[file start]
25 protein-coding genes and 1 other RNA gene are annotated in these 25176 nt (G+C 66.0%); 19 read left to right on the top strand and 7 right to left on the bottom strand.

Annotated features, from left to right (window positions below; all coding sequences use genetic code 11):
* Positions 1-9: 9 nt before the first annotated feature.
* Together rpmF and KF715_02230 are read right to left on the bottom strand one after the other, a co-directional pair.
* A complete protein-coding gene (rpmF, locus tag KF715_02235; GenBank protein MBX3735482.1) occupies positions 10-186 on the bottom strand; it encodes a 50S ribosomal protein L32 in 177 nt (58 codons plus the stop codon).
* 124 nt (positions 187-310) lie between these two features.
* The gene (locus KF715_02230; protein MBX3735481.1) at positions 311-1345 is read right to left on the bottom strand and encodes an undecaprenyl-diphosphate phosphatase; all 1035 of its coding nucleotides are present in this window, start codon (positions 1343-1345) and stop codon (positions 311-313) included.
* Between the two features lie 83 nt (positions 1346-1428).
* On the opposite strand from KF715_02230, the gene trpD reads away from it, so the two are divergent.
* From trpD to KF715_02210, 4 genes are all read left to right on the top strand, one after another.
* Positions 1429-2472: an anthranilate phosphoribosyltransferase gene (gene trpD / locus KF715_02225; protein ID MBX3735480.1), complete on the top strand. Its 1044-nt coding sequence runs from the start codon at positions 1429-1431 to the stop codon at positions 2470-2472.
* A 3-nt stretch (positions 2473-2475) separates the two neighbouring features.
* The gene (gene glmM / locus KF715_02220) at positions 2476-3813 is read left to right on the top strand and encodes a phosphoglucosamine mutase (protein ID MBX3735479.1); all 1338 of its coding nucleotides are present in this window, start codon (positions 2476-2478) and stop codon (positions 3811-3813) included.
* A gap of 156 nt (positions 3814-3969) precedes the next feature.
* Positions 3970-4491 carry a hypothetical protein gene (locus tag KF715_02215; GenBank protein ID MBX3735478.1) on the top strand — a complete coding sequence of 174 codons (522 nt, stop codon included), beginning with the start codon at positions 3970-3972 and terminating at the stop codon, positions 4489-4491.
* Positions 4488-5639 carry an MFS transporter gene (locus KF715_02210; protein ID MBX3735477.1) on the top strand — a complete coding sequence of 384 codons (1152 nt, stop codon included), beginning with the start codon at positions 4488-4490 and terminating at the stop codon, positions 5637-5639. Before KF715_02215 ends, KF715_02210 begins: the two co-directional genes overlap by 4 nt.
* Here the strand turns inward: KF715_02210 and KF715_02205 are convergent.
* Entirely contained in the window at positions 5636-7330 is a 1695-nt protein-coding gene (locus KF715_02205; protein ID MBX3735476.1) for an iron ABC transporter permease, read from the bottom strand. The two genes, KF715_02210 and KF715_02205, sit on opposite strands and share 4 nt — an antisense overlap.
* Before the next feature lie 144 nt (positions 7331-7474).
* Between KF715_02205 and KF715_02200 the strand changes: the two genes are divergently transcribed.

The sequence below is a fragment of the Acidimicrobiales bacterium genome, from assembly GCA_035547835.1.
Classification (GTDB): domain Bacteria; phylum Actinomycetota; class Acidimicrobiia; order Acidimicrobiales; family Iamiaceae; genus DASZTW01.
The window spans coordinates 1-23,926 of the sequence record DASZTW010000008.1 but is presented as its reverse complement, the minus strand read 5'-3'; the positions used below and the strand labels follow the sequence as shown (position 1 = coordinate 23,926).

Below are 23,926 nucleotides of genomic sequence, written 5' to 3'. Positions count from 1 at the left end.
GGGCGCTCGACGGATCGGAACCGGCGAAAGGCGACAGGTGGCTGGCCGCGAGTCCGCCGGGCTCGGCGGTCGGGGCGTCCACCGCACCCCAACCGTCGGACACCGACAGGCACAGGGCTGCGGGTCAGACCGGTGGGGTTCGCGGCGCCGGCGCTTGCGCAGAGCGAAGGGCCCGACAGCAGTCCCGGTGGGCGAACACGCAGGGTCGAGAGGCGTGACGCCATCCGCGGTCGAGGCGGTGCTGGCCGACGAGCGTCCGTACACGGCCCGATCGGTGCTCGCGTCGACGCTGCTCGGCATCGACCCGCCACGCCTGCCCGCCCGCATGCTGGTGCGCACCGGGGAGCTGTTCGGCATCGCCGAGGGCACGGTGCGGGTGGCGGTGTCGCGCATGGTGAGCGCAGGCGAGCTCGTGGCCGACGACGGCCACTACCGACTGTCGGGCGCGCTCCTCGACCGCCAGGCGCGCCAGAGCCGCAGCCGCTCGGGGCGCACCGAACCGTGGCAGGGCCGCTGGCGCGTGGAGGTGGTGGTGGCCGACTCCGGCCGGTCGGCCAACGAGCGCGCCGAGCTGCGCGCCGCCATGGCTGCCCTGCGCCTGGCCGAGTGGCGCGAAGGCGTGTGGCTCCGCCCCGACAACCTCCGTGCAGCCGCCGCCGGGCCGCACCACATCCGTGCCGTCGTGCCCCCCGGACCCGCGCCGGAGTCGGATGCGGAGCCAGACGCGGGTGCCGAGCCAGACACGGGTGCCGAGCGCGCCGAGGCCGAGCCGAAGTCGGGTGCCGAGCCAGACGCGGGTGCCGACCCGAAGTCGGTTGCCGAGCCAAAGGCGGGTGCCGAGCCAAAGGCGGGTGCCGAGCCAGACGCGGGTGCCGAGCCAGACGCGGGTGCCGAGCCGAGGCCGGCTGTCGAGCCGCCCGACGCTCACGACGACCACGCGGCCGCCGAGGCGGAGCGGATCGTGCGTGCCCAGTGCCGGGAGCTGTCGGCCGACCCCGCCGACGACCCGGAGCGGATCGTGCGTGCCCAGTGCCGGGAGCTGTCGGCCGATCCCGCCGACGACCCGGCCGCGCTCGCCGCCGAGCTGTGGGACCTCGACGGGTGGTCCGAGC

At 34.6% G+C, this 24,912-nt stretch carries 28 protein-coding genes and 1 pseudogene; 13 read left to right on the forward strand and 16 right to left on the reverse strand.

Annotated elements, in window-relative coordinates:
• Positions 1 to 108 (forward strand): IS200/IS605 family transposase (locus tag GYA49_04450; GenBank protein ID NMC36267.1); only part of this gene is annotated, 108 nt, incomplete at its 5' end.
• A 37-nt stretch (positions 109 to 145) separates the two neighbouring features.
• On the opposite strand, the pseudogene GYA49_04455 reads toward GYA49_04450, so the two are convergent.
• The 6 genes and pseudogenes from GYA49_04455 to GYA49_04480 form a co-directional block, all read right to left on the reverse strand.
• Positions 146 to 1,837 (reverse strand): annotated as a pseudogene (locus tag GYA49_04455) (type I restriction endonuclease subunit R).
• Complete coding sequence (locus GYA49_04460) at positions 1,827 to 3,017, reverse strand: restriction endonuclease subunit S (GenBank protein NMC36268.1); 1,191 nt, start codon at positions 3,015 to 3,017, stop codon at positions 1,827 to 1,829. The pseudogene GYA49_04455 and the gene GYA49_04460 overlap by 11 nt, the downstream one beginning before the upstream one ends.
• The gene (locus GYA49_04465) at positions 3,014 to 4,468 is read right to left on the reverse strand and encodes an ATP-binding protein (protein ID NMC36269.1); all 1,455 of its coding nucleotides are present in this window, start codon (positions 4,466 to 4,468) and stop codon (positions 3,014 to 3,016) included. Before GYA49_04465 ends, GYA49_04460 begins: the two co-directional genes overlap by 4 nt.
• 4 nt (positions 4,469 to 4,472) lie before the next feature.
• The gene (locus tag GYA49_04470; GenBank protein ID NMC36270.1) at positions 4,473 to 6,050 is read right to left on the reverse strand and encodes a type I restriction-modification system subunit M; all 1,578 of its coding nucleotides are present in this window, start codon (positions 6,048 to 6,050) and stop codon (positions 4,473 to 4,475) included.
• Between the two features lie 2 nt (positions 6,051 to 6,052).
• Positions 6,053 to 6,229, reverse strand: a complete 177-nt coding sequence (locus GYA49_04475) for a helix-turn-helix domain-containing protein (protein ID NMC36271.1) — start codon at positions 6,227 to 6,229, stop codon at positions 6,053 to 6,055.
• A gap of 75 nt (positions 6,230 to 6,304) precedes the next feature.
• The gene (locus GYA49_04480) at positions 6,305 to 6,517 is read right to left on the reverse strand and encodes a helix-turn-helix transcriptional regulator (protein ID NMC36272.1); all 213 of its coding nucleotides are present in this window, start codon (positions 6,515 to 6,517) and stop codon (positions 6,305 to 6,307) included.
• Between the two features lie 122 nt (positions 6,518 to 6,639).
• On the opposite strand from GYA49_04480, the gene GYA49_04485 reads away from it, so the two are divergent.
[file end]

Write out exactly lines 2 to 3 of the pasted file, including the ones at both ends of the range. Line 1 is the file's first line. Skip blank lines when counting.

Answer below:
Annotated features, from left to right (window positions below; all coding sequences use genetic code 11):
* Positions 1-9: 9 nt before the first annotated feature.